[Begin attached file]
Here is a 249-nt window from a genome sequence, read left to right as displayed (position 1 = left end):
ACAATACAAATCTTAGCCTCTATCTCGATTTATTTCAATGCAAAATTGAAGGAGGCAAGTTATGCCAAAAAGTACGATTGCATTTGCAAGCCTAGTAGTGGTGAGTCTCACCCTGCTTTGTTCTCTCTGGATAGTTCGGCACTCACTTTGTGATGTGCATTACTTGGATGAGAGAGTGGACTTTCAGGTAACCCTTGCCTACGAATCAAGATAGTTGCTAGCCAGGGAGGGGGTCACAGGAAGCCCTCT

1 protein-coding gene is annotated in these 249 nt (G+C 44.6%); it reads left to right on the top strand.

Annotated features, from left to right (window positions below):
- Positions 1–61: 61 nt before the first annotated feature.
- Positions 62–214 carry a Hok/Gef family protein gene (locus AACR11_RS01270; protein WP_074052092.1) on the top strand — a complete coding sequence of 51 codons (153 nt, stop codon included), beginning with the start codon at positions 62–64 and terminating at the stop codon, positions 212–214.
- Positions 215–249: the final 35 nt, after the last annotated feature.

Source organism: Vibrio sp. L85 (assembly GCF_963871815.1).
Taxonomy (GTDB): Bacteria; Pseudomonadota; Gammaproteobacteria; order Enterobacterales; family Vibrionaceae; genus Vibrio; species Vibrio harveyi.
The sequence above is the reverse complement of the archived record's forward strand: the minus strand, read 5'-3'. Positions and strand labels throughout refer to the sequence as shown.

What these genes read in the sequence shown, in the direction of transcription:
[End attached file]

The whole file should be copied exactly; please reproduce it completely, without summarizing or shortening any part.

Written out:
Here is a 249-nt window from a genome sequence, read left to right as displayed (position 1 = left end):
ACAATACAAATCTTAGCCTCTATCTCGATTTATTTCAATGCAAAATTGAAGGAGGCAAGTTATGCCAAAAAGTACGATTGCATTTGCAAGCCTAGTAGTGGTGAGTCTCACCCTGCTTTGTTCTCTCTGGATAGTTCGGCACTCACTTTGTGATGTGCATTACTTGGATGAGAGAGTGGACTTTCAGGTAACCCTTGCCTACGAATCAAGATAGTTGCTAGCCAGGGAGGGGGTCACAGGAAGCCCTCT

1 protein-coding gene is annotated in these 249 nt (G+C 44.6%); it reads left to right on the top strand.

Annotated features, from left to right (window positions below):
- Positions 1–61: 61 nt before the first annotated feature.
- Positions 62–214 carry a Hok/Gef family protein gene (locus AACR11_RS01270; protein WP_074052092.1) on the top strand — a complete coding sequence of 51 codons (153 nt, stop codon included), beginning with the start codon at positions 62–64 and terminating at the stop codon, positions 212–214.
- Positions 215–249: the final 35 nt, after the last annotated feature.

Source organism: Vibrio sp. L85 (assembly GCF_963871815.1).
Taxonomy (GTDB): Bacteria; Pseudomonadota; Gammaproteobacteria; order Enterobacterales; family Vibrionaceae; genus Vibrio; species Vibrio harveyi.
The sequence above is the reverse complement of the archived record's forward strand: the minus strand, read 5'-3'. Positions and strand labels throughout refer to the sequence as shown.

What these genes read in the sequence shown, in the direction of transcription: